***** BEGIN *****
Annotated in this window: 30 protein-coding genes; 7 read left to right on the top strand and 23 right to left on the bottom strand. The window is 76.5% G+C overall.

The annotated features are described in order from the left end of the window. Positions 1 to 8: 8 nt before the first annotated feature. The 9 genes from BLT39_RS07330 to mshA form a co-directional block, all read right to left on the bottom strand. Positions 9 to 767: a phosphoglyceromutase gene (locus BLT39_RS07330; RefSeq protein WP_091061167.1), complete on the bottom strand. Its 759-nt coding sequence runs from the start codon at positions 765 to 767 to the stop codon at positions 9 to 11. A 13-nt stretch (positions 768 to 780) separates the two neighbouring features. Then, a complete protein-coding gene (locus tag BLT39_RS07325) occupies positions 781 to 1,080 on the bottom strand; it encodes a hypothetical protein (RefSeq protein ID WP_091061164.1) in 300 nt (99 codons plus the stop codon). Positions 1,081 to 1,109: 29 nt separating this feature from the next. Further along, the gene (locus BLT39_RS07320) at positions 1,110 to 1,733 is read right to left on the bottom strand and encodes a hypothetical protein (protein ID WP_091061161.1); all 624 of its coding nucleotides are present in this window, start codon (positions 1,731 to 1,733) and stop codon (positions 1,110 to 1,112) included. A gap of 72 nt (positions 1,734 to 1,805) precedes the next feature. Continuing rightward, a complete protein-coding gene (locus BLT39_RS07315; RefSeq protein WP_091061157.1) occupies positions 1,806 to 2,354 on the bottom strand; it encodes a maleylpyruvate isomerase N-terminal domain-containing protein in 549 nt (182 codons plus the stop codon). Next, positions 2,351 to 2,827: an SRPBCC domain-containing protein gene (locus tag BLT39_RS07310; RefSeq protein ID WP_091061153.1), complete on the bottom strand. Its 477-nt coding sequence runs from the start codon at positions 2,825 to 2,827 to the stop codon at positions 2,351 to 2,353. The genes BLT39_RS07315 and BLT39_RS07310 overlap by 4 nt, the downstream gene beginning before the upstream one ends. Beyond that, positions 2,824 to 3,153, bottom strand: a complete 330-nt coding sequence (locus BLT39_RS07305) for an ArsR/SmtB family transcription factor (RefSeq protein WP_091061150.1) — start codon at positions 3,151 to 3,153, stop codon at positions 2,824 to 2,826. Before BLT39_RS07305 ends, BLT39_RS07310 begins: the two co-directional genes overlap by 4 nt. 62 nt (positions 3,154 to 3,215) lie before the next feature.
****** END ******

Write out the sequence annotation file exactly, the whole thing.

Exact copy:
Annotated in this window: 30 protein-coding genes; 7 read left to right on the top strand and 23 right to left on the bottom strand. The window is 76.5% G+C overall.

The annotated features are described in order from the left end of the window. Positions 1 to 8: 8 nt before the first annotated feature. The 9 genes from BLT39_RS07330 to mshA form a co-directional block, all read right to left on the bottom strand. Positions 9 to 767: a phosphoglyceromutase gene (locus BLT39_RS07330; RefSeq protein WP_091061167.1), complete on the bottom strand. Its 759-nt coding sequence runs from the start codon at positions 765 to 767 to the stop codon at positions 9 to 11. A 13-nt stretch (positions 768 to 780) separates the two neighbouring features. Then, a complete protein-coding gene (locus tag BLT39_RS07325) occupies positions 781 to 1,080 on the bottom strand; it encodes a hypothetical protein (RefSeq protein ID WP_091061164.1) in 300 nt (99 codons plus the stop codon). Positions 1,081 to 1,109: 29 nt separating this feature from the next. Further along, the gene (locus BLT39_RS07320) at positions 1,110 to 1,733 is read right to left on the bottom strand and encodes a hypothetical protein (protein ID WP_091061161.1); all 624 of its coding nucleotides are present in this window, start codon (positions 1,731 to 1,733) and stop codon (positions 1,110 to 1,112) included. A gap of 72 nt (positions 1,734 to 1,805) precedes the next feature. Continuing rightward, a complete protein-coding gene (locus BLT39_RS07315; RefSeq protein WP_091061157.1) occupies positions 1,806 to 2,354 on the bottom strand; it encodes a maleylpyruvate isomerase N-terminal domain-containing protein in 549 nt (182 codons plus the stop codon). Next, positions 2,351 to 2,827: an SRPBCC domain-containing protein gene (locus tag BLT39_RS07310; RefSeq protein ID WP_091061153.1), complete on the bottom strand. Its 477-nt coding sequence runs from the start codon at positions 2,825 to 2,827 to the stop codon at positions 2,351 to 2,353. The genes BLT39_RS07315 and BLT39_RS07310 overlap by 4 nt, the downstream gene beginning before the upstream one ends. Beyond that, positions 2,824 to 3,153, bottom strand: a complete 330-nt coding sequence (locus BLT39_RS07305) for an ArsR/SmtB family transcription factor (RefSeq protein WP_091061150.1) — start codon at positions 3,151 to 3,153, stop codon at positions 2,824 to 2,826. Before BLT39_RS07305 ends, BLT39_RS07310 begins: the two co-directional genes overlap by 4 nt. 62 nt (positions 3,154 to 3,215) lie before the next feature.